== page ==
Local Culture and Island Attractions
Lanai’s fascinating history dates back to the 16th century, when the son of a Maui chief was banished to the island as punishment for his mischievous pranks. James Dole purchased the entire island in 1922 and turned it into a pineapple plantation, which eventually came to grow three quarters of the world’s pineapples, earning Lanai the nickname “Pineapple Island.” Since plantation operations ceased, in the late 1980s, Lanai has emerged as an exclusive vacation destination, and Lanai City, the island’s vibrant heart, has come to embody the welcoming spirit of Old Hawaii.
Throughout the island, you’ll find historical sites and natural wonders. The best way to see them all: Rent a 4x4 and start exploring via Lanai’s beautiful back roads.
Just a 20-minute drive from the Resort, this charming village built around grassy Dole Park is home to local boutiques and restaurants serving authentic Hawaiian cuisine.
LANAI CULTURE AND HERITAGE CENTER
Located in Lanai City, this museum and educational centre is dedicated to preserving Lanai’s cultural heritage and natural history. Stop in to learn about must-visit historical attractions and view a collection that represents the cultural diversity of the island.
LANAI ART CENTER
Through its gallery and classes, the Lanai Art Center provides artistic and cultural experiences for residents and visitors. Programs include drawing and painting, fibre and fabric arts, children’s arts and crafts instruction, writing, photography, digital arts, woodworking, ceramics and traditional Hawaiian crafts. Stop in during a visit to Lanai City.
LANAI CAT SANCTUARY
This purr-fect playground in paradise is home to more than 575 cats who have been rescued islandwide. All live in an open-air sanctuary and are available for adoption or sponsorship. The Sanctuary provides tender loving care as part of its kokua for cats of all ages and endangered birds. Open daily including all holidays from 10:00 am to 3:00 pm.
HALE KEAKA MOVIE THEATER
This two-screen theatre reopened to local fanfare in late 2015 and offers daily screenings of newly released movies. Housed in the original Lanai Theater, commissioned by pineapple plantation owner James B. Dole in 1926, the building celebrates the island’s historic architecture.
PUUPEHE (SWEETHEART ROCK)
Overlooking Hulopoe Bay, within walking distance of the Resort, Sweetheart Rock is one of Lanai’s most recognizable landmarks and the site of an enduring legend about a young warrior and his true love.
KEOMOKU VILLAGE AND CHURCH
A former sugar plantation village on Lanai’s eastern shore, Keomoku is roughly 90 minutes from the Resort via 4x4. Many of the roads leading to this beautiful spot are not paved, but the trip is ideal for those who wish to explore the island’s terrain.
KEAHIAKAWELO (GARDEN OF THE GODS)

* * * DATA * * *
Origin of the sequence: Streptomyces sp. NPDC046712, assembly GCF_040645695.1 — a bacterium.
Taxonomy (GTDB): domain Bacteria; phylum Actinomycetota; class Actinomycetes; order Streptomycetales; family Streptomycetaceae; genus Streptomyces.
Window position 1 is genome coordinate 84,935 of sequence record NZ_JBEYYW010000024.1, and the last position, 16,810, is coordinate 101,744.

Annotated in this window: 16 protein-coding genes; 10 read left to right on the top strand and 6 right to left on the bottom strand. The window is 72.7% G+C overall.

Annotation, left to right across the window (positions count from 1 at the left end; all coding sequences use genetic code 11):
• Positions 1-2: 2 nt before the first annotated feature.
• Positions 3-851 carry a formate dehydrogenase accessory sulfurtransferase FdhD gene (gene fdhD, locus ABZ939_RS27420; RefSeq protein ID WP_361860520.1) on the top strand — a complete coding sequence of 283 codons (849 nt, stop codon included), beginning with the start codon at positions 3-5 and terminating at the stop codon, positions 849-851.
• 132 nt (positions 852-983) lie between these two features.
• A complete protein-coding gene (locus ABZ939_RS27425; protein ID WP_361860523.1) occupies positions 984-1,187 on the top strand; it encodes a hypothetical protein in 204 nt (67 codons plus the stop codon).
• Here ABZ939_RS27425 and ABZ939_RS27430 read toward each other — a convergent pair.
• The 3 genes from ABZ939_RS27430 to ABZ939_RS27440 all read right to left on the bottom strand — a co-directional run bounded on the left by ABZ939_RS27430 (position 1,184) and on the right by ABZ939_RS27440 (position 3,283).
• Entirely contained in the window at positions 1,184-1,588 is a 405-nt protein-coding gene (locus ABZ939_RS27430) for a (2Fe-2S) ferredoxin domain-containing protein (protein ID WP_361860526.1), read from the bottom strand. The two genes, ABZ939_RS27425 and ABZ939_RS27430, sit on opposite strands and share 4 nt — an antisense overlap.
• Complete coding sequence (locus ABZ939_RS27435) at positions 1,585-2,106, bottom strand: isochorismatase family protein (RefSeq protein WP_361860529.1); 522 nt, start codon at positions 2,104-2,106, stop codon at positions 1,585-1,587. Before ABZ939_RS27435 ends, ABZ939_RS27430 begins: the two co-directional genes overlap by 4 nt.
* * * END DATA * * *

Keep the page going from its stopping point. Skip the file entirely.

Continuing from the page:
The area features lava boulders of all shapes and sizes, and the absence of vegetation emphasizes their stunning colours and shadows with the changing daylight. Garden of the Gods is only a 45-minute drive from Four Seasons Resort Lanai.
HII AGRICULTURAL COMPLEX
Long covered over by remnants of pineapple planting and invasive trees and shrubs, this historic site was only recently revealed thanks to Lanai’s cultural preservation efforts. After removing eucalyptus, albizia and silver oak trees, preservation workers discovered the remains of a heiau (Hawaiian temple), an imu (underground oven) and a lua pau (refuse pit). Preservationists have also planted taro and wauke, paper mulberry used for making clothing, in an effort to restore original vegetation to the site. Visit the complex during a guided Polaris RZR tour.
INTERPRETIVE HULOPOE VILLAGE TRAIL
Following the curve of Hulopoe Bay and within walking distance of the Resort, this preservation area and trail is home to a diverse group of traditional features, including house sites, planting areas, tool workshops and religious spots.
Follow this half-mile preservation trail, also within walking distance of the Resort, and step back in time to ancient life on Lanai. The trail extends from the archaeological site of Kapihaa Village to Hulopoe Bay.
Located on Lanai’s southern tip, roughly 90 minutes from the Resort by 4x4, this 18th-century fishing village preserves the remains of more than 80 homes, a temple and other structures. You’ll also find petroglyphs and gorgeous views of Shark Fin Cove.
Lanai’s petroglyphs are stunning reminders of the island’s rich history. You’ll find some of the most vivid examples at Kaiolohia (Shipwreck Beach), a 45-minute drive from the Resort, and at Luahiwa, accessible via a guided Polaris RZR tour.
Hike this 12.5-mile (20-kilometre) trail through Lanai’s highlands to scenic canyon views and lookout points at elevations that reach 1,600 feet (488 metres).
KOLOIKI AND MUNRO TRAILS
The five-mile (eight-kilometre) Koloiki Ridge Trail begins in the Koele highlands and meanders through dense forests and groves of guava and pine trees before opening up to spectacular views of the Pacific Ocean and the neighbouring islands of Maui and Molokai. Koloiki Ridge also intersects with the famed Munro Trail, a 12.5-mile (20-kilometre) scenic stretch through Lanai’s highlands offering canyon views and lookout points at elevations that reach 1,600 feet (488 metres).